Boost for film industry

Director Robert Sarkies (centre) and actors Hamish Blake (left) and Bret McKenzie at the premiere of Two Little Boys in Invercargill 2012. Photo: Southland Express files

MORE Hollywood blockbusters could be shot in Southland, with $303.9 million allocated in The Budget to support the New Zealand screen industry, both globally and domestically, Clutha-Southland MP Todd Barclay says.

Economic Development Minister Simon Bridges and Arts, Culture and Heritage Minister Maggie Barry last week announced $222m over four years and $18m this year for the International Screen Production Grant to bring international productions to New Zealand.

Hollywood came to West Otago and Queenstown in 2015 for the filming of Pete’s Dragon

“Pete’s Dragon is a perfect example of how beneficial international productions can be for New Zealand,” Mr Barclay said.

“The paybacks to West Otago from filming have been ongoing. The production breathed new life into Tapanui with stores and buildings given a spruce-up as the town was transformed into the Midwestern town of Millhaven, locals played extras in the film and provided accommodation – it was embraced by everyone and benefitted the whole town.

“It was reported that several Tapanui businesses increased revenue by 80 to 90% during the month of filming in the town.”

The majority of cast and crew on Disney’s Pete’s Dragon were New Zealanders – 810 New Zealanders out of a crew of 1040 and 31 New Zealanders out of a cast of 40 – and 100% of the shoot took place in New Zealand.

Pete’s Dragon was the first Hollywood blockbuster to take advantage of the new, increased tax rebate package introduced by the National Government to help grow New Zealand’s film industry by attracting multi-million-dollar films and TV commercials to be shot here, Mr Barclay said.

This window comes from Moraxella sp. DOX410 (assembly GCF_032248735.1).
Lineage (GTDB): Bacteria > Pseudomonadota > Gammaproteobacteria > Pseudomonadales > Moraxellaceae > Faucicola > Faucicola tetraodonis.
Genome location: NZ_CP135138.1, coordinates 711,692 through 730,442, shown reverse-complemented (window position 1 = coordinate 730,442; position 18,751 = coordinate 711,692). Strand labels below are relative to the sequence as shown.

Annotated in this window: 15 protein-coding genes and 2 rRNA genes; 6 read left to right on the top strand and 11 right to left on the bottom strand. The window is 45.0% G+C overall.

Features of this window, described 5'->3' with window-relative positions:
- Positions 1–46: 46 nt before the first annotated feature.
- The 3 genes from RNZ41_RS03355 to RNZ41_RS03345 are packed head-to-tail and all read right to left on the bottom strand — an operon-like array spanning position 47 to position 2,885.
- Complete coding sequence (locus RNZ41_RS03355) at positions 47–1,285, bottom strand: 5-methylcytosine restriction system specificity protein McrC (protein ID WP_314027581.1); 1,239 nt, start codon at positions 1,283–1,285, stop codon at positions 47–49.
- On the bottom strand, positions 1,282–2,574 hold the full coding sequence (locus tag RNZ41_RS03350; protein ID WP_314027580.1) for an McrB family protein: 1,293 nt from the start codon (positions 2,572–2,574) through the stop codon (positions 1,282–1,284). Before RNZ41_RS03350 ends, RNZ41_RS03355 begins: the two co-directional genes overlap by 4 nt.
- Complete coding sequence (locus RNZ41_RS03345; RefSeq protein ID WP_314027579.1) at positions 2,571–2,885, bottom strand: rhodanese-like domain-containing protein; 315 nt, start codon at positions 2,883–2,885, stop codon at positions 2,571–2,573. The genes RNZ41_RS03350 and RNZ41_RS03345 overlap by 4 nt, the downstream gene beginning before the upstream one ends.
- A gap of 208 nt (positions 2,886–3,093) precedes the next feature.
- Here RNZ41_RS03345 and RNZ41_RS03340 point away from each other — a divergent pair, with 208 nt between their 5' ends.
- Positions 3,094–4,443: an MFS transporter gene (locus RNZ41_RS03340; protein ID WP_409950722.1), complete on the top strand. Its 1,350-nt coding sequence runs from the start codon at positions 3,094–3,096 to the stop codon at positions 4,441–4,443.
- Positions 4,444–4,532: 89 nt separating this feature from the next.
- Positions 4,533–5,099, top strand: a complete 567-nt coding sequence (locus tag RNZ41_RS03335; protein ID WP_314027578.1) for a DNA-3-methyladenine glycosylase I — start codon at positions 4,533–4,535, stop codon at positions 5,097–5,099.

The New Zealand Screen Production Grant will see $240m invested to help bring international productions to New Zealand. Up to $63.9m will be available to ensure the domestic component of the grant continues.

“Our screen industry has a reputation for being one of the best in the world and this funding helps the industry compete internationally for a wide range of projects which bring jobs and economic opportunities to New Zealand. Since 2014, this grant has supported around 50 international productions and the industry now employs 14,000 people working in more than 24,700 jobs or contracts.”

There were also flow-on effects for other industries, such as tourism, he said.

“Earlier this year, Yahoo Travel picked Pete’s Dragon movie locations as one of the ’10 fantastic reasons to visit New Zealand in 2017′. Tourists are fashioning their New Zealand itineraries specifically to take in some of the landscapes as seen from Elliot’s dragon’s-eye view,” Mr Barclay said.

“Clutha-Southland has welcomed international filming crews from the Lord of the Rings, Pete’s Dragon, The Light Between the Oceans, and A Wrinkle In Time – and all of these movies are testament to our scenic diversity and accessibility.

“We have a lot to offer and this funding will go a long way to ensure the further development of our industry.”

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